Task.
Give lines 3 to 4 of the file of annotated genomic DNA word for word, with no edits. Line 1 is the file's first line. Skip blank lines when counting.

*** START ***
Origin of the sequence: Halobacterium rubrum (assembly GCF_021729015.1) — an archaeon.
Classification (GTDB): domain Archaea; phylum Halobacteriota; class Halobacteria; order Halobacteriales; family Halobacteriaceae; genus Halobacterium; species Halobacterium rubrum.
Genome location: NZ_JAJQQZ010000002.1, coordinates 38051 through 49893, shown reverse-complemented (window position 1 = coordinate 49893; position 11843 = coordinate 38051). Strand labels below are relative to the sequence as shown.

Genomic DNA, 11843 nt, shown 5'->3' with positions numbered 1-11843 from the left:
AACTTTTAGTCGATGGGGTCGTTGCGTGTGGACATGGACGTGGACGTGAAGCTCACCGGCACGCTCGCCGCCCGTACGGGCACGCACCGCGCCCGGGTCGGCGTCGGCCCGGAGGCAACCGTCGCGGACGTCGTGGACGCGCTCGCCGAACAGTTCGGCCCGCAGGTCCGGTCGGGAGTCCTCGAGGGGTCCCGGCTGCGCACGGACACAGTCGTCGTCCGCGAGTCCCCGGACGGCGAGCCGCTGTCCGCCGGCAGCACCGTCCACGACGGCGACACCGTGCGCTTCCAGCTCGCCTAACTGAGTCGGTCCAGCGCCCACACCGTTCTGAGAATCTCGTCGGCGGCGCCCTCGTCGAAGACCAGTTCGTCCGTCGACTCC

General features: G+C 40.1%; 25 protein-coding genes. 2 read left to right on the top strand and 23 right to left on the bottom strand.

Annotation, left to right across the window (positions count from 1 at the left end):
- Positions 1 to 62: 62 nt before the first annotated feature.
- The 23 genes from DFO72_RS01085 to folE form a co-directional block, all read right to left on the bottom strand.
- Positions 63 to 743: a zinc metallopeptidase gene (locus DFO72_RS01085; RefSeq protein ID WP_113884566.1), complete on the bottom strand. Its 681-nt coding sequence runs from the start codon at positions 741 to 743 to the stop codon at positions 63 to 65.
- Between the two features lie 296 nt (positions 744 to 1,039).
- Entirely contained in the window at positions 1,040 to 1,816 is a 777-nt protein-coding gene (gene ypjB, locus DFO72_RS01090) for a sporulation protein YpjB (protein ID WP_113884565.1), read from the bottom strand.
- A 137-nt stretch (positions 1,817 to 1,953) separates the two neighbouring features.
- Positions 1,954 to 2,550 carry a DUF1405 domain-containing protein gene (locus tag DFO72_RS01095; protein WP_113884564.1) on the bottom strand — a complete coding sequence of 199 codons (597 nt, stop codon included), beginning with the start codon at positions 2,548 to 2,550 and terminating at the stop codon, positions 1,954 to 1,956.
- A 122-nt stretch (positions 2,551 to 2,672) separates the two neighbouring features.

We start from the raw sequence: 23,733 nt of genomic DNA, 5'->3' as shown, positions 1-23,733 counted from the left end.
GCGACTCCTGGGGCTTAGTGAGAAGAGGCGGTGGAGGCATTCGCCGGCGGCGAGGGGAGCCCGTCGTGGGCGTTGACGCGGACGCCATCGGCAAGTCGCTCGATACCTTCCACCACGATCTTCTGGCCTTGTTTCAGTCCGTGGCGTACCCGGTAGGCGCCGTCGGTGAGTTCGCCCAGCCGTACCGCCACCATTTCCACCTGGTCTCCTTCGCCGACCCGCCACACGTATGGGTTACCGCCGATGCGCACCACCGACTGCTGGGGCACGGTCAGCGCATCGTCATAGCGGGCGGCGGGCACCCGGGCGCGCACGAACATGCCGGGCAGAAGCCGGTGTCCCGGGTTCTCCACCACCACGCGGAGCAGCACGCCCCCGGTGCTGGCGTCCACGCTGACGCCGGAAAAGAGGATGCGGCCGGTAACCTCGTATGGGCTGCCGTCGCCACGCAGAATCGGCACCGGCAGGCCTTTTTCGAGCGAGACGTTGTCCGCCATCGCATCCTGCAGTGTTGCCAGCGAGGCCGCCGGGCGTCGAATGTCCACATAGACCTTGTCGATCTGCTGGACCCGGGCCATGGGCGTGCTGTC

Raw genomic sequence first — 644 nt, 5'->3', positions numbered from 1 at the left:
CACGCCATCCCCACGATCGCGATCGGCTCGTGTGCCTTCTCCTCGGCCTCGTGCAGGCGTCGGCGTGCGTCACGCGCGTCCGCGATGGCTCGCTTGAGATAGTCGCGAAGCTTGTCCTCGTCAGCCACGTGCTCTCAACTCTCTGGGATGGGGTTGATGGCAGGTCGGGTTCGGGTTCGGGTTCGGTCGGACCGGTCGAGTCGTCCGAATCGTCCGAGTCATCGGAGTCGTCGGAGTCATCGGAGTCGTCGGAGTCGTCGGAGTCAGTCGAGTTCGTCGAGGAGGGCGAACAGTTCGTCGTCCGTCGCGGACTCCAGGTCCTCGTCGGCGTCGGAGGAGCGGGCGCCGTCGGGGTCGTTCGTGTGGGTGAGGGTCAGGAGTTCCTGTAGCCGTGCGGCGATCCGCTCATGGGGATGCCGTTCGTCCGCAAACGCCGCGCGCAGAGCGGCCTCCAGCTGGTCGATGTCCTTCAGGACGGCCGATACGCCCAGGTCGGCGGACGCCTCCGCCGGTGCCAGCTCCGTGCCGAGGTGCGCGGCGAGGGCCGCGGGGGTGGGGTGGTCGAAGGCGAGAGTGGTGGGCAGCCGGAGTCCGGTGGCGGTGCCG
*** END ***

Genome location: NZ_JAJQQZ010000002.1, coordinates 38051 through 49893, shown reverse-complemented (window position 1 = coordinate 49893; position 11843 = coordinate 38051). Strand labels below are relative to the sequence as shown.

Genomic DNA, 11843 nt, shown 5'->3' with positions numbered 1-11843 from the left: